Could we run out of water?

This post is by OK Policy intern Amanda Marcott Thottunkal. Amanda is pursuing a Masters in Public Administration at the University of Oklahoma.

OWRB ExecutiveReportOklahoma City drinking water supplies are at record lows, and NewsOK recently reported that water rights could be the biggest issue for the city in 2013. Could Oklahoma run out of water? Possibly, in certain locations, according to the 2012 Water Plan Update by the Oklahoma Water Resources Board (OWRB).

The Water Plan Update warns that several factors will strain Oklahoma’s water resources by the year 2060 if current use and supply trends are maintained. Some of these factors include: population growth; overall demand increases of 33 percent; climate change; potential depletion of underground aquifers, and pollution concerns.

The 2012 Water Plan Update was the result of four years of research and consultation. The process led to specific policy recommendations, including a state/tribal water rights resolution and the formation of 13 regional groups to identify water issues for their area.

HB 3055, the Water for 2060 Act, is the first legislative response to the 2012 Water Plan Update. It was signed into law in May 2012. The act:

  1. Sets a new, ambitious, and unprecedented water policy for the state. The new policy sets a goal of “consuming no more fresh water in the year 2060 than is consumed statewide in the year 2012.” J.D. Strong, Executive Director of the Oklahoma Water Resources Board, said Oklahoma is the first state in the nation to make that commitment.  It is a direct response to the Water Plan’s data that overall demand increases will strain the state’s water availability. In order to accomplish this goal, the new legislation asks state policy makers to focus on drinkable water conservation and reuse of other types of water, such as waste water.
  2.  Creates a new Water Conservation Grant Program.  In 2009, HB 3135 authorized the state’s first Water Conservation Grant Program to encourage pilot conservation and reuse programs. Grants totaling $35,000 were awarded through the OWRB’s Water Plan appropriations.  However, funds for the program dried up with the Great Recession. The Water for 2060 grant program is modeled after the  2009 program. A maximum of $50,000 annually will be appropriated by the OWRB for water conservation and reuse projects around the state. The goals of the new grant program are to increase public awareness regarding our state’s water resources; to provide financial assistance for community projects focused on conservation, and to assist in the development of new policies to encourage water conservation.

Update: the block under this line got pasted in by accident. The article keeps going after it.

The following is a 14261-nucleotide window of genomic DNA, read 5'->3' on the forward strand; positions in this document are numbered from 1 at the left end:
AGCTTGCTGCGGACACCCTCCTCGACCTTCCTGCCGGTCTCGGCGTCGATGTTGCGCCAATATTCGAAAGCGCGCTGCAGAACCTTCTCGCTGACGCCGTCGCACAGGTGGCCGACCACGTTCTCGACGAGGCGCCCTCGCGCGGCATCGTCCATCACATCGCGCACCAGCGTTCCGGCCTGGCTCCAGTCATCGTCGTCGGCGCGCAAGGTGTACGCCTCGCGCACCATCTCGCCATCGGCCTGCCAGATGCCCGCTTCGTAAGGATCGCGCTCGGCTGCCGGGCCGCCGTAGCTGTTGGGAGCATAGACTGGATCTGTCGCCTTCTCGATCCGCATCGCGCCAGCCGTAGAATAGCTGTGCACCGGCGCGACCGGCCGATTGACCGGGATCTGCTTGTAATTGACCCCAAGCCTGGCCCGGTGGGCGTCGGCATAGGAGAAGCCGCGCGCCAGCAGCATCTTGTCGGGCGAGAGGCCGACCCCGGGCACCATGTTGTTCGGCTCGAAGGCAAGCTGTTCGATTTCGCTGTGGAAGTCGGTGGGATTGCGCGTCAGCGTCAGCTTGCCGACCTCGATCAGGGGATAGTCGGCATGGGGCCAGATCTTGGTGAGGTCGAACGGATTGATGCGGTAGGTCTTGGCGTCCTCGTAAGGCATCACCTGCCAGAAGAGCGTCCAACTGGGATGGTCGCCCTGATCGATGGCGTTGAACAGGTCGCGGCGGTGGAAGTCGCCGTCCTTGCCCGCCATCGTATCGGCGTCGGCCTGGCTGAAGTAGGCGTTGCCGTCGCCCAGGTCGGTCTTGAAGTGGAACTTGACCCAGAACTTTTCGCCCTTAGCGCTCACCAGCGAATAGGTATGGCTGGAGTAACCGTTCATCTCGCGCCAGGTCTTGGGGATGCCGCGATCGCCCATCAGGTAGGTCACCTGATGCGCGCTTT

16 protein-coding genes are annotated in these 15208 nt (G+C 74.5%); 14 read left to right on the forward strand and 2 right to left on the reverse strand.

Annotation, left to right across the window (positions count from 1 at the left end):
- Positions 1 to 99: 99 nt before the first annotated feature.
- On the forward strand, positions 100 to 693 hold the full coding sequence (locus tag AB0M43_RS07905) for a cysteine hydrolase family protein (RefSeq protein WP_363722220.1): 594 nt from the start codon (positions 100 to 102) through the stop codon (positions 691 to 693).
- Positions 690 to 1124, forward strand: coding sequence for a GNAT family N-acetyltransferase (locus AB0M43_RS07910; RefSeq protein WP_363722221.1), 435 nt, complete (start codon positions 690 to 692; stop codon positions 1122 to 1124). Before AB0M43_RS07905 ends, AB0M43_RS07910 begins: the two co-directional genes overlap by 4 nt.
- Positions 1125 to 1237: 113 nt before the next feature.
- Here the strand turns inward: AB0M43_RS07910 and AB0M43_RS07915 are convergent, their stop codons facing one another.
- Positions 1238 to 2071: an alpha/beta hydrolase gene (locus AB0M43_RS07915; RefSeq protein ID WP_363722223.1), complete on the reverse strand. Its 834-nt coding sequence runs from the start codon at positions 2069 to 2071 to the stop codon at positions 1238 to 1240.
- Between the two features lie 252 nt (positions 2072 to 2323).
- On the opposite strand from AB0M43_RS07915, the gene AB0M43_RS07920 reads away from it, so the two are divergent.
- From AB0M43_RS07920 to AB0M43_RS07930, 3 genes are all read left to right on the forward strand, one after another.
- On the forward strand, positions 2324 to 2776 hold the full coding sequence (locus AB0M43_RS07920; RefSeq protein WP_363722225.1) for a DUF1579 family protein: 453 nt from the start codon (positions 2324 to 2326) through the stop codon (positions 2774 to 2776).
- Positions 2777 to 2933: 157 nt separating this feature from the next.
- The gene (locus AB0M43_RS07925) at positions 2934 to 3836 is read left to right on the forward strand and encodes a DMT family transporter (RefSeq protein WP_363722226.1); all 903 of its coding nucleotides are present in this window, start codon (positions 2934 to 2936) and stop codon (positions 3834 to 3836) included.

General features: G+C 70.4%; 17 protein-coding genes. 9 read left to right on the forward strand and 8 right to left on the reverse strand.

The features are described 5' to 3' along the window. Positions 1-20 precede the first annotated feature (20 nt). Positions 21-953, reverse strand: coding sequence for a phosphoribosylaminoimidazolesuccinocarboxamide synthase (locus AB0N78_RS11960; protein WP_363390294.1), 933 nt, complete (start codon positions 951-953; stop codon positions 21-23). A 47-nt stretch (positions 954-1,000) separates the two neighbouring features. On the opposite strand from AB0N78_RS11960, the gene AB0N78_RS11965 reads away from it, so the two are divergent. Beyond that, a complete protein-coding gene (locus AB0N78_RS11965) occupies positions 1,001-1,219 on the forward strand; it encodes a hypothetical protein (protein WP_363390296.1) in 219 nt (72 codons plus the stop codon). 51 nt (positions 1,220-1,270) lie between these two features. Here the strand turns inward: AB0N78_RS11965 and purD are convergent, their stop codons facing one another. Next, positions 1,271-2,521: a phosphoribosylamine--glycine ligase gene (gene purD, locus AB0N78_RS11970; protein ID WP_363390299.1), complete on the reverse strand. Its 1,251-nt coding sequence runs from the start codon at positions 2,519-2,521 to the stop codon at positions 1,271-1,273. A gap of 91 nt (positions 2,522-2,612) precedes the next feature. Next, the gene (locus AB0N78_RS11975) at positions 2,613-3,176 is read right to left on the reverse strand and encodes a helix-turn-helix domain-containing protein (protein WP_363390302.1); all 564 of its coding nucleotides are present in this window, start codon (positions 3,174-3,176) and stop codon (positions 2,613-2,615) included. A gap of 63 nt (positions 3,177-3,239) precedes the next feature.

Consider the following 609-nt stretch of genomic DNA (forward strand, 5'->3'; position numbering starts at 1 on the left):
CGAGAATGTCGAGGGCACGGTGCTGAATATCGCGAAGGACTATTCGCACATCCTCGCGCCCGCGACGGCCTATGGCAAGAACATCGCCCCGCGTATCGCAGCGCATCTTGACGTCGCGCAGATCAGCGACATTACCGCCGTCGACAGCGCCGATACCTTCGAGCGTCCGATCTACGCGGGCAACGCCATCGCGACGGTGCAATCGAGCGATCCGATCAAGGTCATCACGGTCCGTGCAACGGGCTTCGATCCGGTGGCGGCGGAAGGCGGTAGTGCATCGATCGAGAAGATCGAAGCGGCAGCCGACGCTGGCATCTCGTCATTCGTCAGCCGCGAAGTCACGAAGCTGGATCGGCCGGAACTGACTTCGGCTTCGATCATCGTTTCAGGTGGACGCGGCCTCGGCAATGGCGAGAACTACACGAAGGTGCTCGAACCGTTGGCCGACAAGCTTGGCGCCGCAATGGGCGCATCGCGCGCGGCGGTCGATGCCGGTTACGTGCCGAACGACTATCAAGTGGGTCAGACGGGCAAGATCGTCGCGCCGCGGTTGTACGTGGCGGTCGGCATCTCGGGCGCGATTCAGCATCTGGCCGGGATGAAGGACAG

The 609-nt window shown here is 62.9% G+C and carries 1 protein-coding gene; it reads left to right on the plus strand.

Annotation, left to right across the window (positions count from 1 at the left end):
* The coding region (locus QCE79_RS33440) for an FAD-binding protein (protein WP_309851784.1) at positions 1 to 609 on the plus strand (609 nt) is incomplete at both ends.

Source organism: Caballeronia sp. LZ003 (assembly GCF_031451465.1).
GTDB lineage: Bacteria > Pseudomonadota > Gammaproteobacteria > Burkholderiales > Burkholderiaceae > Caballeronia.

3.  Forms the Water for 2060 Advisory Council.  It will consist of 15 appointed members from different sectors of the community. The stated purpose of the Council is to recommend incentives for water conservation, make recommendations regarding water education and develop new financial assistance programs.  By November 2015, the Council will submit a written report with their policy recommendations to the Governor. While the Water Act was  effective as of November 1, 2012, appointments have not yet been made to the Council. 

Experts in Oklahoma water policy are encouraged by the passage of the Water for 2060 Act, with some reservations about its utility.  Shawna Turner is current president of Sustainable Shawnee, board member of the Oklahoma Sustainability Network, and a member of the Water Research Advisory Board at the Oklahoma Water Resources Research Institute. Turner worked with former House Speaker Kris Steele to draft the original 2009 grant legislation. She also participated in the two year water planning meetings that provided input on policy recommendations for the 2012 Water Plan Update.  While she is encouraged by the 2060 Act’s water conservation message, she finds it lacking in concrete policy solutions. She is concerned that the bill states OWRB will “make grants” without identifying a funding source. Finally, Shawna believes the Act overlooks the important topics of water rights and permits to use water. Yet she remains hopeful that the legislation will be a catalyst for “more substantial changes to policy that are meaningful and remain true to science.” 

Sara Hill, Sr. Assistant Attorney General for the Cherokee Nation, also has concerns about the Water Act. She said that any strategy for the future of Oklahoma’s water will be incomplete as long as Oklahoma lawmakers “continue to ignore tribal water interests and the role of tribal governments in the protection and management of water resources.”

While the Water Act does little to address specific policy recommendations made by the OWRB’s Water Plan, the legislation is a good starting point.  It frames a new conversation about water resources for the state. It is likely that more concrete policy solutions will be presented by the Advisory Board in 2015. 

As drought in Oklahoma continues to be rated “extreme” or “exceptional” by the National Weather Service, and our state’s population continues to grow, it is important to not take our water resources for granted.

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